Three from the Sunday Globe

Three quick observations:

• Last year I gave a Boston Phoenix Muzzle Award to Max Kennedy for refusing to release Robert Kennedy’s papers. Bryan Bender, who did the original reporting on this story, is back, and finds that nothing has changed. What are the Kennedys trying to hide?

• The Springfield Republican has had to muzzle its editorial page as the paper’s owner ponders the possibility of selling the property to build a casino, according to Mark Arsenault. It probably won’t matter much — the Republican was pro-casino even before the possibility of cashing in came along. Still, this is an interesting conflict of interest to say the least.

• Sally Jacobs writes a long feature on U.S. Sen. Scott Brown’s troubled childhood — and finds that his aunt bitterly disputes his account of how she treated him. I hope Brown today is reflecting on the propriety of questioning people’s recollections of their backgrounds. Life is complicated.

The Globe, the Times and RFK’s papers

Robert Kennedy

There’s been a pretty interesting development in the battle over Robert Kennedy’s papers. The New York Times reports that members of Kennedy’s family are unhappy with the John F. Kennedy Library in Boston, and may move the papers to George Washington University.

The story also says the family decided on March 1 to release 63 boxes of papers, some of them “dealing with Cuba, Vietnam and civil rights, [that] are classified as secret or top secret.”

These would appear to be the “54 crates of records” that the Boston Globe revealed last January were being withheld from all but a few favored historians. At that time, Robert Kennedy’s son Max placed his foot firmly in his mouth, telling the Globe’s Bryan Bender that he’s all for openness except in those cases when he’s not.

“I do believe that historians and journalists must do their homework, and observe the correct procedures for seeking permission to consult the papers, and explain their projects,” Max Kennedy was quoted as saying. Max’s boffo performance led me to bestow a Boston Phoenix Muzzle Award upon him recently.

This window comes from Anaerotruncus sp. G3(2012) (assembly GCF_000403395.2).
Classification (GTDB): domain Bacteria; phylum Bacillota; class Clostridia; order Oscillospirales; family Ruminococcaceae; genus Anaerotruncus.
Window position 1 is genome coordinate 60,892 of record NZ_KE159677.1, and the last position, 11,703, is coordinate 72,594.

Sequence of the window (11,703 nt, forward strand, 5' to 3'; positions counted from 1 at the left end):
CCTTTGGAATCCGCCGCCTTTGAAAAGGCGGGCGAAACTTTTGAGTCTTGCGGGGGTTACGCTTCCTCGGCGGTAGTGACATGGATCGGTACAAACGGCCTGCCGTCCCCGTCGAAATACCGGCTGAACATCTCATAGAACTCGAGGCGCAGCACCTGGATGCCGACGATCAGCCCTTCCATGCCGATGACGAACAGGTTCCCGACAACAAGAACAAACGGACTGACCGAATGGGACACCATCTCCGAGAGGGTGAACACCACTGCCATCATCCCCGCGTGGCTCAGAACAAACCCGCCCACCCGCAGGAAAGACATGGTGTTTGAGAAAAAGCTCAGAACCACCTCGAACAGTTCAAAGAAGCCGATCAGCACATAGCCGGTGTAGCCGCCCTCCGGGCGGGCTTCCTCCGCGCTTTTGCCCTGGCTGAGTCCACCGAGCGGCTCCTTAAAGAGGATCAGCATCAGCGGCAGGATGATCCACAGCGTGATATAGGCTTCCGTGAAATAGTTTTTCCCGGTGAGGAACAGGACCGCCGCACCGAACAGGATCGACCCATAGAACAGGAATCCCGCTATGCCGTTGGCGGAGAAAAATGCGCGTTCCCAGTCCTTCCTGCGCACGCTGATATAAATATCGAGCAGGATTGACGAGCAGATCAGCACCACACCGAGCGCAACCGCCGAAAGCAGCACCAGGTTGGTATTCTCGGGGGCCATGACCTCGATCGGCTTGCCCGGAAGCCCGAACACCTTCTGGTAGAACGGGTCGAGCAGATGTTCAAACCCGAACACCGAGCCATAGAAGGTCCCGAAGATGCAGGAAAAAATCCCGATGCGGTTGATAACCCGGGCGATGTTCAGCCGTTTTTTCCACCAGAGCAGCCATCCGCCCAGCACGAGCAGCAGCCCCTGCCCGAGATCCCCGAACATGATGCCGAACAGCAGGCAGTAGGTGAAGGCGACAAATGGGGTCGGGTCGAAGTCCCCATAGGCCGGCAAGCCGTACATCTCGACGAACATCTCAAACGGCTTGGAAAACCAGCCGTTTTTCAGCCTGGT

In the Times story, there is no mention of Max. Instead, another of Robert Kennedy’s sons, former congressman Joe Kennedy, emerges as the family spokesman, and he comes off as considerably more diplomatic than his younger brother.

A search of the Globe and Times archives shows that the family’s March 1 decision to release the papers was not reported prior to today’s Times story. That suggests a deliberate strategy of working hand in hand with Adam Clymer, the retired Times reporter who gets the lead byline today. Clymer, you may recall, is the author of “Edward M. Kennedy: A Biography,” a respected though admiring treatment of the late senator published in 2000.

All in all, fodder for a follow-up by Bender.

Library of Congress photo via Wikimedia Commons.

Presenting the 14th annual Phoenix Muzzle Awards

The 14th annual Boston Phoenix (and Portland Phoenix and Providence Phoenix) Muzzle Awards are now online and in print, pillorying New England enemies of free speech in Greater Boston, Maine and Rhode Island, from Max Kennedy to Tom Menino. But we begin with some tough words about President Obama.

My friend Harvey Silverglate has written a companion piece on free speech on college campuses.

Sadly, since I first began writing this Fourth of July feature in 1998, finding suitable recipients has only gotten easier.

Kennedy hypocrisy harms the public interest

Robert Kennedy

Central to the idea of censorship is that it’s an action taken by the government. But it appears that the Kennedy family may have come up with a new form of censorship: suppression of government documents by a private person.

Boston Globe reporter Bryan Bender writes that Max Kennedy, one of Robert Kennedy’s children, has barred full access to his father’s papers dating back to his time as attorney general. Historians tell Bender those documents could prove embarrassing given what they might reveal about RFK’s actions with regard to Cuba and civil rights.

For censorship aficionados, Max Kennedy’s e-mail to Bender is a classic:

There are many requests to see them, and frankly, many of those requests come from people with poorly-conceived projects. It is my responsibility, as custodian of the papers, to grant use responsibly. That does not mean that every book must be cloyingly positive; I do not think that for a moment, and I would be doing a disservice to my father if I acted that way. But I do believe that historians and journalists must do their homework, and observe the correct procedures for seeking permission to consult the papers, and explain their projects.

In other words, freedom of information is too precious to grant it to just anyone. What a repulsive example of hypocrisy.

Those papers were created at public expense and belong to us. It’s been 50 years. I’m not sure why Max Kennedy even has a say in the matter. But since he does, it’s long since time for him to put the public interest above the possibility that his father’s legacy will be tarnished.

Update: Martin Callaghan points out that Bender does not explain why the Kennedy family rather than the government gets to decide who has access and who doesn’t. The story demands follow-up, and I hope that explanation is forthcoming.

Photo via Wikimedia Commons.